Ruthie has a hug and a drink every time I enter.  She hasn’t figured out that I don’t much like alcohol.  I take the glass anyway.  I sip a little and set it on the tiki bar, ostensibly to pass Ruthie’s love to the next person who happens by.  It’s usually David Arnold Hughes, an old poet with something faraway and painful lurking in his eyes.  David does drink, cold bottled beer.  He waves me into a chair.  We listen to the band and think about all the things that might have been, if other things had not happened along the way.

I’ll miss the children, too; the sad and wistful ones who can’t decide who I am but usually tell me their secrets anyway.  We sit in restaurants, offices, parks, and their foster-parents’ kitchens.  I tell them love is sometimes like a balloon filled with too much air.  I tell them, your mother and your father want me to help them figure out what to do.  I don’t think they believe me but they’ve grown accustomed to doing what they’re told.  Too accustomed, in the case of many of them.  I get down to their level and let them draw in my tablet.  I ask them to draw who lives in their houses.  The forlorn faces of the stick pictures tell me more than the words which I mark on my legal pad.

I suppose in time, I’ll find somewhere to hear live music, on Saturday, on third Friday, on a gentle Sunday morning.  The organizers will figure out that I have a deft hand with social media and they’ll recruit me to serve on their committee.  Soon, I’ll be a regular, and I’ll live-stream the songs with a glass of water on the table and a thousand followers from all over the Delta watching.  Or just a handful, maybe, but intensely devoted.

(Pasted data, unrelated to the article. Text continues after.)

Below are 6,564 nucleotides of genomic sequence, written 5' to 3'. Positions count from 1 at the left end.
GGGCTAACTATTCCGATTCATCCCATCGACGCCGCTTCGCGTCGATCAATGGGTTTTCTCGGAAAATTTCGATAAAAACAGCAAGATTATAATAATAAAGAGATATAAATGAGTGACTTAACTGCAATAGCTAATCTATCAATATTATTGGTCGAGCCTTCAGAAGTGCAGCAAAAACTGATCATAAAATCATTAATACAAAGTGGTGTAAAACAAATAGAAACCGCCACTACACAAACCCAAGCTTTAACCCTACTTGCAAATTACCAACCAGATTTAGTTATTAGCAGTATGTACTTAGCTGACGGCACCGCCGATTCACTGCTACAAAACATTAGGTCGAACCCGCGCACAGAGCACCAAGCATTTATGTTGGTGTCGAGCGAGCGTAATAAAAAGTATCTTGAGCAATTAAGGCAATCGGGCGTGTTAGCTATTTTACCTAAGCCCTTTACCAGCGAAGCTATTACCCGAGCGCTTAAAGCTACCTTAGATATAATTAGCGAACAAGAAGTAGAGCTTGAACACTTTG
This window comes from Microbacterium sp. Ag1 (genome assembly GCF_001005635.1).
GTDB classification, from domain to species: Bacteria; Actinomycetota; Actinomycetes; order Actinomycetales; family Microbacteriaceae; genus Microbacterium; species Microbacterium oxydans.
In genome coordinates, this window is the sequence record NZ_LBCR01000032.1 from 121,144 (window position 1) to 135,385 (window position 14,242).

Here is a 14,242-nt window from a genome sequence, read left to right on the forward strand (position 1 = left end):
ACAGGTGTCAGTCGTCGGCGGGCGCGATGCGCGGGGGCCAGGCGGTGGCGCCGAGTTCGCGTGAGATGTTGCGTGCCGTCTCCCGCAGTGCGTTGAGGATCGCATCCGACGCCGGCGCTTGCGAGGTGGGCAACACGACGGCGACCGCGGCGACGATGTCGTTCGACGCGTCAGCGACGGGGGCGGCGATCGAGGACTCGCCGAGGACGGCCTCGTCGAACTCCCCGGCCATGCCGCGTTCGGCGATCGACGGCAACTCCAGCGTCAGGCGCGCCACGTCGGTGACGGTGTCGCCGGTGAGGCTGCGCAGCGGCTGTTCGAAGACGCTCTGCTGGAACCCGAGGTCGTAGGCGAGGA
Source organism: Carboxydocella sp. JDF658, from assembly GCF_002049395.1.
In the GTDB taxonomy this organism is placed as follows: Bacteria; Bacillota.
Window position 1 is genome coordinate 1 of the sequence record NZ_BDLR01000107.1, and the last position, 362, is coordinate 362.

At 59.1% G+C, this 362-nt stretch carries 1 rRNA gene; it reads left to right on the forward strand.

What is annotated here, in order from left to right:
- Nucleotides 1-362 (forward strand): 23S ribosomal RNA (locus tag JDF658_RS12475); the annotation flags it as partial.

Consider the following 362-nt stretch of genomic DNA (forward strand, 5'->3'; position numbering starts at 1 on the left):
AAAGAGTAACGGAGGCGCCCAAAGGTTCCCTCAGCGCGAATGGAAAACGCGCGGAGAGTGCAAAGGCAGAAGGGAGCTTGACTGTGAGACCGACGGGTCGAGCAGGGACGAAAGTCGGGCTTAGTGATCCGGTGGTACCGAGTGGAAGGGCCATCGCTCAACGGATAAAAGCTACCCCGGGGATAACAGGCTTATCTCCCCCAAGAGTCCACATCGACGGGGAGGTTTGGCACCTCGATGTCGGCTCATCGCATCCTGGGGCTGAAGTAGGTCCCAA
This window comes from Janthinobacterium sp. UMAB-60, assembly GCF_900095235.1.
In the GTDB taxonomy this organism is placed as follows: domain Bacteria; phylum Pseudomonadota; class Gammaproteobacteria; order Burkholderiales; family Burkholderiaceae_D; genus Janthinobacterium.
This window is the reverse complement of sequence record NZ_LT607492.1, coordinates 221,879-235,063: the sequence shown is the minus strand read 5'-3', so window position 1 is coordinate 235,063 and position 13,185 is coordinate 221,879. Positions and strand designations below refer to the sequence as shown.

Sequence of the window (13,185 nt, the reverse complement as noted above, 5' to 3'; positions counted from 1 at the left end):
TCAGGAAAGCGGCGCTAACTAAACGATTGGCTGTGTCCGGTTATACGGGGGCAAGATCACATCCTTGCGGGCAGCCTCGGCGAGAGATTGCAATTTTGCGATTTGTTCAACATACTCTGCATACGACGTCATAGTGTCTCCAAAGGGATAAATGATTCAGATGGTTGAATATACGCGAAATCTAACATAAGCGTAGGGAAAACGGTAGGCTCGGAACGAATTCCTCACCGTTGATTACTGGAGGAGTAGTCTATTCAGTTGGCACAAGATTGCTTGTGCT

On the weekends, I’ll drive the hour to the ocean with a shawl, a book, and a picnic cooler.  I’ll wrap myself and sit on whatever comes to hand, a bench or a rock, or the edge of an old stone wall.  I’ll think about Kansas City.  I’ll remember the happy years, the joyful sounds of voices which I heard in love, in passion, and in mild despair.  Once in a while someone will fly to visit, and we’ll walk on the sand beneath the rocky cliffs or in the delta along the timeless banks of the San Joaquin.  They will ask if I am happy.  I’ll look out, over the water, and listen to my heart before I whisper, yes; but I still miss Kansas City.  And I always will.

It’s evening; third Friday on 39th Street.  A singer strums a guitar nearby, reaching for songs which he knows that I will like.  I smile, and I clap, and once in a while I gaze over the heads of the little trick-or-treaters walking down the path.  The dark gathers.  A siren wails.  Here, on a broken bench, on a rough patio, I’m nearly as content as I can be this far away from my Pacific.

Life continues.